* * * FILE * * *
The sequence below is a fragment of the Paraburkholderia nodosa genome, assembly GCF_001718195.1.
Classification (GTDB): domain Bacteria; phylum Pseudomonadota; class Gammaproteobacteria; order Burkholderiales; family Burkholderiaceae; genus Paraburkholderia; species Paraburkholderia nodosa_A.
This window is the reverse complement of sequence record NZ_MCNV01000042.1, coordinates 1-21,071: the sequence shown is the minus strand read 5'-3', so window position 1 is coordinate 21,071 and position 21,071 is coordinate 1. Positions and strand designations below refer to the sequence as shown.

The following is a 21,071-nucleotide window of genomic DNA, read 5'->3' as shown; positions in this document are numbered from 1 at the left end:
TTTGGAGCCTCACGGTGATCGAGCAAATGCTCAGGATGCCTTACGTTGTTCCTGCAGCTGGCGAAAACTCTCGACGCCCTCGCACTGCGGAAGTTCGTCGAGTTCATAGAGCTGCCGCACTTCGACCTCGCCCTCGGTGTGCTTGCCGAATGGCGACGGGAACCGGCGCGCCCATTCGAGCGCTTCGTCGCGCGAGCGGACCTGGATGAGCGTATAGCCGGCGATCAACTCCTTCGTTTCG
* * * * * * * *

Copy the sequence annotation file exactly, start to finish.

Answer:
The sequence below is a fragment of the Paraburkholderia nodosa genome, assembly GCF_001718195.1.
Classification (GTDB): domain Bacteria; phylum Pseudomonadota; class Gammaproteobacteria; order Burkholderiales; family Burkholderiaceae; genus Paraburkholderia; species Paraburkholderia nodosa_A.
This window is the reverse complement of sequence record NZ_MCNV01000042.1, coordinates 1-21,071: the sequence shown is the minus strand read 5'-3', so window position 1 is coordinate 21,071 and position 21,071 is coordinate 1. Positions and strand designations below refer to the sequence as shown.

The following is a 21,071-nucleotide window of genomic DNA, read 5'->3' as shown; positions in this document are numbered from 1 at the left end:
TTTGGAGCCTCACGGTGATCGAGCAAATGCTCAGGATGCCTTACGTTGTTCCTGCAGCTGGCGAAAACTCTCGACGCCCTCGCACTGCGGAAGTTCGTCGAGTTCATAGAGCTGCCGCACTTCGACCTCGCCCTCGGTGTGCTTGCCGAATGGCGACGGGAACCGGCGCGCCCATTCGAGCGCTTCGTCGCGCGAGCGGACCTGGATGAGCGTATAGCCGGCGATCAACTCCTTCGTTTCG